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Tuesday, Oct 17, 2017
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Construction starts on USF medical school, the first piece of Tampa's Water Street project

TAMPA — Dozens of workers in hard hats and boots were busy at work at the corner of South Meridian Avenue and Channelside Drive Wednesday morning, signaling the start of construction on the University of South Florida's new Morsani College of Medicine and Heart Institute.

USF medical students, staff, donors and board members joined Tampa Bay Lightning owner Jeff Vinik and a slew of local politicians and real estate developers to celebrate what will be the first part of Water Street Tampa, a $3 billion redevelopment project expected to span 50-plus acres in downtown Tampa. USF President Judy Genshaft said the medical school and cardiovascular institute will be a key anchor for the district.

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"I like to talk about our accomplishments that have actually happened, not just what's to come in the future," she said to a group that gathered at Amalie Arena Wednesday morning, across the street from the medical school construction site. "And construction is happening. This symbolizes our commitment to the city, the region and the state."

Strategic Property Partners, the real estate firm backed by Vinik and Bill Gates' Cascade Investment, is spearheading the development, which will include new hotels, office towers, apartments and condominiums, as well as parks, stores, restaurants and other public spaces. The first phase of construction is expected to get underway this fall. But Vinik said that the "state-of-the-art USF facility" will be the district's crown jewel.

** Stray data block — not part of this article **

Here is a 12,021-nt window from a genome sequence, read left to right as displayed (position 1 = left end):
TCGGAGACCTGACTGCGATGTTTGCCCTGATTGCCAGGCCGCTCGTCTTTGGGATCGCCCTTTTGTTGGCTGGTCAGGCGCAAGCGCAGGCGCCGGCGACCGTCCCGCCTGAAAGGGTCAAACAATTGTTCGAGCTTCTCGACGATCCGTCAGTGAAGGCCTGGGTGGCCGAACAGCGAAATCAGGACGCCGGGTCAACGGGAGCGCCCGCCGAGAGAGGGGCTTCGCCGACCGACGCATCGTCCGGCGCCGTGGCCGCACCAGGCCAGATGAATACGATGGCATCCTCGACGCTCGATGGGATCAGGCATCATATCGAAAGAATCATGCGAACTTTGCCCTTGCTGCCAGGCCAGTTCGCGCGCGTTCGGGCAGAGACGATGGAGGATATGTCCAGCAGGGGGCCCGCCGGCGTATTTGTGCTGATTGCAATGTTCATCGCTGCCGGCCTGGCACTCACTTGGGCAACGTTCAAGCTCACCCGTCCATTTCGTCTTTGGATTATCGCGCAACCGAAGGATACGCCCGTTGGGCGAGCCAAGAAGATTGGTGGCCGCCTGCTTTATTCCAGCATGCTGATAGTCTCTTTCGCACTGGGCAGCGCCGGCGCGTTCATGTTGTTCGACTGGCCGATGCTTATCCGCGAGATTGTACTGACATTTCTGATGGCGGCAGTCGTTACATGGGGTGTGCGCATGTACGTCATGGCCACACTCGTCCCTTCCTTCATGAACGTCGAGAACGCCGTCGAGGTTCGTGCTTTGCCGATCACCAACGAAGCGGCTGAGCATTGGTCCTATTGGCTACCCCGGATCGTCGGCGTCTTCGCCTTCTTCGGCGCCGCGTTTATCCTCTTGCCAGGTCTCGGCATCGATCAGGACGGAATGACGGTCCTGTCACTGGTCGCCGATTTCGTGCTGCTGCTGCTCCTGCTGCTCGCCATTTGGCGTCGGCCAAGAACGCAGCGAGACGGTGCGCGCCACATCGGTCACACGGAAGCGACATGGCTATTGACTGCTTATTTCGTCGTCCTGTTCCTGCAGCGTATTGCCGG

"It's a catalyst for this project, and something we've been talking about for a long time. We were discussing the medical school five-plus years ago, long before we had a master plan for the district," Vinik said.

PREVIOUS COVERAGE: USF releases renderings of new Morsani College of Medicine building in downtown Tampa

The $153 million building is expected to open in late 2019. The university plans to seek $21.3 million from the state during the coming legislative session, which would bring the state's share of the project to $112 million. The remaining costs will be funded through private donations and other revenue sources from USF, the university says.

The building also will bring USF medical students physically closer to Tampa General Hospital on Davis Island, which is the university's primary teaching and clinical affiliate. Also nearby is USF's Center for Advanced Medical Learning and Simulation.

Genshaft said USF has become the most selective medical school in Florida, receiving 6,000 applications this year for just 170 spots.

"We are committed to being a program that attracts and retains the brightest minds in medicine and will continue to do so in the future," she said.

Contact Justine Griffin at jgriffin@tampabay.com or (727) 893-8467. Follow @SunBizGriffin.

   
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